The tendency for a human being to seek the fruits of action is normal, state Hindu texts, but an exclusive attachment to fruits and positive immediate consequences can compromise dharma (ethical, rightful action). Karma yoga, states Bilimoria, is "ethically fine-tuned action".[14] According to Stephen Phillips, a professor of philosophy and Asian studies, "only dharmic action" is suitable in karma yoga, in which one downplays one's own exclusive role or one's own exclusive interests. Instead, the karma yogi considers the interests of all parties impartially, all beings, the elements of Prakṛti and then does the right thing.[15] However, adds Phillips, there are commentators who disagree and state "any action can be done as karma yoga" and it doesn't have to be consistent with dharma.[15][16]

Karma yoga

Your work is your responsibility,
not its result.
Never let the fruits of your actions
be your motive.
Nor give in to inaction.

Set firmly in yourself, do your work,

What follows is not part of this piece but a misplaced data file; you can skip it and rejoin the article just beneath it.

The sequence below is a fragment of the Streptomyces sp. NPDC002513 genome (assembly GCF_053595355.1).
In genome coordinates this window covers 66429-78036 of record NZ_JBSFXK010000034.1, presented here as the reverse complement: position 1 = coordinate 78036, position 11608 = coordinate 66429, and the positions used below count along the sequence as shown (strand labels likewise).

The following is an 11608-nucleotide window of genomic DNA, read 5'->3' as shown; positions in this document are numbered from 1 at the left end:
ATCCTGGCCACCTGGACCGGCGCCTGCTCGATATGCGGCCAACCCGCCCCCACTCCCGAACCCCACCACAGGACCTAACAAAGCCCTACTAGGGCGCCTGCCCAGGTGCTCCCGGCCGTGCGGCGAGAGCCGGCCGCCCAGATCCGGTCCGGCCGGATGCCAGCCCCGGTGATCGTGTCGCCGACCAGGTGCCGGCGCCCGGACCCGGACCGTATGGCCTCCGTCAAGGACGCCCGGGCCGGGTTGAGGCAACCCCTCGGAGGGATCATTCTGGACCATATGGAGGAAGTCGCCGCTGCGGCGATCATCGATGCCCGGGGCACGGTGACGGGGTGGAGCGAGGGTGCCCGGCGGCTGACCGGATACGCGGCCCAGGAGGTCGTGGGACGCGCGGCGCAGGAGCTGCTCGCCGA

not attached to anything.
Remain evenminded in success,
and in failure.
Evenmindedness is true yoga.

Bhagavad Gita, 2.47-49[17][18][9]

Karma yoga, states Bilimoria, does not mean forfeiture of emotions or desires, rather it means action driven by "equanimity, balance", with "dispassion, disinterest", avoiding "one sidedness, fear, craving, favoring self or one group or clan, self-pity, self-aggrandizement or any form of extreme reactiveness".[14] A Karma yogi acts and does his or her duty, whether that be as "a homemaker, mother, nurse, carpenter or garbage collector, with no thought for one's own fame, privilege or financial reward, but simply as a dedication to the Lord", states Harold Coward – professor of Religious Studies with a focus on Indian religions.[19]